A look at some of the major items that passed and failed during the 2012 Mississippi legislative session.
A measure to limit Democratic Attorney General Jim Hood's ability to control state legal business is on the way to Republican Gov. Phil Bryant.
A majority of Mississippi senators voted Wednesday to approve the chamber's redistricting plan, despite complaints from a few colleagues who think they're treated unfairly because their districts are dramatically changed.
Charter school legislation is dead, with little chance for resuscitation before the end of the session Sunday, but most supporters and opponents agree it's only a matter of time before charter schools become a reality in districts across the state.
Mississippi lawmakers on Saturday approved most parts of a $5.6 billion budget with only a few arguments about the level of education funding and whether to set aside money for an anticipated legal fight over voter ID.
A bond package that would have provided funding for repairs and new construction across Mississippi died when a Saturday deadline passed, though the legislature continued making strides Sunday to finish the budget process.
Mississippi government employees are starting this work week with a holiday honoring the old South.
Navy Secretary Ray Mabus and an Air Force deputy chief of staff will speak at graduation exercises May 11-12 at Mississippi State University.
A federal judge approved a deal Friday in which a $1.5 million judgment against former Ole Miss and New Orleans Saints running back Deuce McAllister will be settled in accordance with a confidential agreement with Nissan Motor Acceptance Corp.
The House on Thursday passed a state redistricting plan on a 70-49 vote. The plan was submitted by Rep. Bill Denny, R-Jackson, Apportionment and Elections Committee Chair. Commonly known as the "Denny Map," the plan will increase majority minority districts in the state from 43 to 44. The vote was seen as a victory for state Republicans, who hold a House majority.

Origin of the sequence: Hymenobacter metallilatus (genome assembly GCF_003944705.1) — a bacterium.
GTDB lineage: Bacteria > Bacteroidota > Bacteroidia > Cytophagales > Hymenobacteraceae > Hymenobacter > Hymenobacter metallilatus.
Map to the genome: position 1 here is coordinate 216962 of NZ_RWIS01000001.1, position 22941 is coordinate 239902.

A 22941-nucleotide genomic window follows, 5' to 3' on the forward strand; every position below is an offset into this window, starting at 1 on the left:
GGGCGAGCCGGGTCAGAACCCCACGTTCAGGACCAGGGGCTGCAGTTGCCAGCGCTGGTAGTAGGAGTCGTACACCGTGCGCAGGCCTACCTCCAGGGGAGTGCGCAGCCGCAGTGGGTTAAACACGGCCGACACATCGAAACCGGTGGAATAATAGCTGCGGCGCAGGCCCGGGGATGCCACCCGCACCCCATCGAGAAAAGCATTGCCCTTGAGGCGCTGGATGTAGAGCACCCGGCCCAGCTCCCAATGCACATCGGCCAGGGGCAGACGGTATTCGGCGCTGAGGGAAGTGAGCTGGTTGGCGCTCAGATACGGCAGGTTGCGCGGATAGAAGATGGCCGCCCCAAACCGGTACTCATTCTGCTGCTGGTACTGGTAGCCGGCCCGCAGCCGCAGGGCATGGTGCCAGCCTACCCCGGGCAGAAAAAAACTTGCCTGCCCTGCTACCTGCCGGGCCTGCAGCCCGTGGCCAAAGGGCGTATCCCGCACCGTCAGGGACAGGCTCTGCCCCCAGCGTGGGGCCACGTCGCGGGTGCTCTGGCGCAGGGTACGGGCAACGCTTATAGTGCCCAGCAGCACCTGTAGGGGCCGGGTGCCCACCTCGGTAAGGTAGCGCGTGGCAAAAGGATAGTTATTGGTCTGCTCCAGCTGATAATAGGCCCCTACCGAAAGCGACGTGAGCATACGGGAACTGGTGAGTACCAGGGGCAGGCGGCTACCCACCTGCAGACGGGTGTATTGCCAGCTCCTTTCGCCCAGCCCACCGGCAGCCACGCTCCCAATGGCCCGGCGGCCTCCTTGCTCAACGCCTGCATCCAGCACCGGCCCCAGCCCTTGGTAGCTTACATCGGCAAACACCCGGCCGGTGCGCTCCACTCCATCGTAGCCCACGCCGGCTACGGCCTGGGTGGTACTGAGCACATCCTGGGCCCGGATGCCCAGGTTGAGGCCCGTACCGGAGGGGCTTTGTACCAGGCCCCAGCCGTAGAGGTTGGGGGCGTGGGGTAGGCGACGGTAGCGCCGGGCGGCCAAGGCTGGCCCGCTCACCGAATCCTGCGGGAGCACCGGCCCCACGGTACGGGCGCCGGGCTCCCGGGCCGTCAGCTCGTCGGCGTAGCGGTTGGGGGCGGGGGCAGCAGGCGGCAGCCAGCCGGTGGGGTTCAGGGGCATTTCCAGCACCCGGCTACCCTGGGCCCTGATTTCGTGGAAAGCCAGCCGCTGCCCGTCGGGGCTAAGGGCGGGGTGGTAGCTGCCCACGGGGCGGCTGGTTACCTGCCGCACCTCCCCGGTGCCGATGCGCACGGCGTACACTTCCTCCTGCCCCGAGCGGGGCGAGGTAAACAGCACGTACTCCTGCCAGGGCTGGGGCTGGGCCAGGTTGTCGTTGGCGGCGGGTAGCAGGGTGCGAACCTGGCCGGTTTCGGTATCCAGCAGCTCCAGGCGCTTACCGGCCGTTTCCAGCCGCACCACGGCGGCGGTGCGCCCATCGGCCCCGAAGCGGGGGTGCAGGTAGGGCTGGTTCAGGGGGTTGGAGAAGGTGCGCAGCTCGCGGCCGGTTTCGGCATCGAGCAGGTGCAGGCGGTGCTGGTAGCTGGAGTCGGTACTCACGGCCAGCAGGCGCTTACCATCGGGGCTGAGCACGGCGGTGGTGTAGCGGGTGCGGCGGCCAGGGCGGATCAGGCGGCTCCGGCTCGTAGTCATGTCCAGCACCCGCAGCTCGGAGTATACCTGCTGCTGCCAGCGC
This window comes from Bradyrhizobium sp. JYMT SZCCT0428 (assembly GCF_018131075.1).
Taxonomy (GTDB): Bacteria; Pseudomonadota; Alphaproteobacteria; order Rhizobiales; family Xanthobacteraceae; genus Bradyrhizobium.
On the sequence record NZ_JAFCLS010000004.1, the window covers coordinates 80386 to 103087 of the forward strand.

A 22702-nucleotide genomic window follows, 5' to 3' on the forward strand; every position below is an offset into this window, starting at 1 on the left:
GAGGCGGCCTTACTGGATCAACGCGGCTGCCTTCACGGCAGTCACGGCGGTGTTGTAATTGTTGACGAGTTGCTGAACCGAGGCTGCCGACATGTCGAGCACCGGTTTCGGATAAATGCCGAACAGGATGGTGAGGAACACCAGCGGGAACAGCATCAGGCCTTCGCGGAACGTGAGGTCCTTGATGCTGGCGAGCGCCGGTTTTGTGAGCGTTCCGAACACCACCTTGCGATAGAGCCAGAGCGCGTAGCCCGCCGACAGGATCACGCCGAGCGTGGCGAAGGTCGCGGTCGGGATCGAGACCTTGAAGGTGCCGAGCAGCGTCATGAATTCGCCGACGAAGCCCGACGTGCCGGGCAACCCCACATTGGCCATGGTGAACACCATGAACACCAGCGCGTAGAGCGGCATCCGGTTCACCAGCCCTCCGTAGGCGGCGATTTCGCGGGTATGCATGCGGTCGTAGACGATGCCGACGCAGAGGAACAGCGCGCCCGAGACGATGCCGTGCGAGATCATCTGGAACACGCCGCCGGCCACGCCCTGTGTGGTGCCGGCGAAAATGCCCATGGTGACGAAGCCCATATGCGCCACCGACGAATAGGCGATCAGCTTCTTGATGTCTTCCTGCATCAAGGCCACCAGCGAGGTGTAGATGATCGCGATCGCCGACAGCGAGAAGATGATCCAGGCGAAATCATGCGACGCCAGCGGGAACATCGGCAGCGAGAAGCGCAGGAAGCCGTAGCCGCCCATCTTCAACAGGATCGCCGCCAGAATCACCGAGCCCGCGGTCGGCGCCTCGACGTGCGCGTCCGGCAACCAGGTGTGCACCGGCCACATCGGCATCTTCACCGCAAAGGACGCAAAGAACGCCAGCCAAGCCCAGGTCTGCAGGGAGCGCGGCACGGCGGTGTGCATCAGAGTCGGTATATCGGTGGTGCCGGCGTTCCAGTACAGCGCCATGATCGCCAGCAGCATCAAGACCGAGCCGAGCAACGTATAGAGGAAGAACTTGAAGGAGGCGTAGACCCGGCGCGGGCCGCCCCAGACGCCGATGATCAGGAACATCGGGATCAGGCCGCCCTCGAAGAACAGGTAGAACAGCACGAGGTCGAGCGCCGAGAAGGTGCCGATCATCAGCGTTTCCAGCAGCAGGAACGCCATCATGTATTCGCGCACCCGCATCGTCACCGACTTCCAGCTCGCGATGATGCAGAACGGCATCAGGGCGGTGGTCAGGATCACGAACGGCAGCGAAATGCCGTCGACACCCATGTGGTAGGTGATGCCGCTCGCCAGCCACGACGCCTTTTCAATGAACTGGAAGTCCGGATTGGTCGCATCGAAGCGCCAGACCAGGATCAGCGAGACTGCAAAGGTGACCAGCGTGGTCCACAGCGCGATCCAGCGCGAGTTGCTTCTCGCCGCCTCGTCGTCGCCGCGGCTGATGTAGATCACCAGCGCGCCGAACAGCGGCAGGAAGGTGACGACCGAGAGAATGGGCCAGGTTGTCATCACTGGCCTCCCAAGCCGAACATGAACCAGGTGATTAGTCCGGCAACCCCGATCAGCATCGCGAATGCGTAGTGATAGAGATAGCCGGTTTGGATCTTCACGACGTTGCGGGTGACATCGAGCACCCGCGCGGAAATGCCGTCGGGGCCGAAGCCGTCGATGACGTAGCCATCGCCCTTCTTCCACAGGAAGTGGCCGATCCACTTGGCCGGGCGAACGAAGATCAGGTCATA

A Mississippi voter ID bill is headed to Republican Gov. Phil Bryant, who has said he supports it as a way to protect the integrity of elections.
Mississippi's Republican governor had some new harsh words for proponents of legalized abortion this week, saying, "their one mission in life is to abort children, is to kill children in the womb."
Shortly before Christmas, the ailing Aberdeen School District sent a distress signal to the Mississippi Department of Education by way of a phone call and a plea for help.
The Mississippi Department of Corrections says GEO Group Inc., one of the country's largest private prison operators, will no longer manage three facilities in Mississippi.
Bancorp South is set aside less for future loan losses and made more in fees from mortgage borrowers, increasing profit in the first quarter.
Mississippi House leaders are seeking changes in a proposed charter school bill, but Senate leaders appear unlikely to agree to measures that might win over House opponents.
Job growth is still anemic in Mississippi, but people are leaving the labor force in droves, rapidly pushing down the state's unemployment rate.
Mississippi's existing "Move Over Law" now protects utility crews working alongside busy highways and local roads.
Mississippi Gov. Phil Bryant on Monday signed a law that will put new regulations on the state's only abortion clinic, starting July 1. The Republican said he's not bothered by the possibility that the clinic's owner will sue to try to block the new mandates. "If it closes that clinic, then so be it," Bryant said during a bill signing ceremony in his Capitol office.
A controversial bill, which would require photo identification in order to vote, passed the state Senate 34-14 Tuesday, but local opponents say the fight is far from over.
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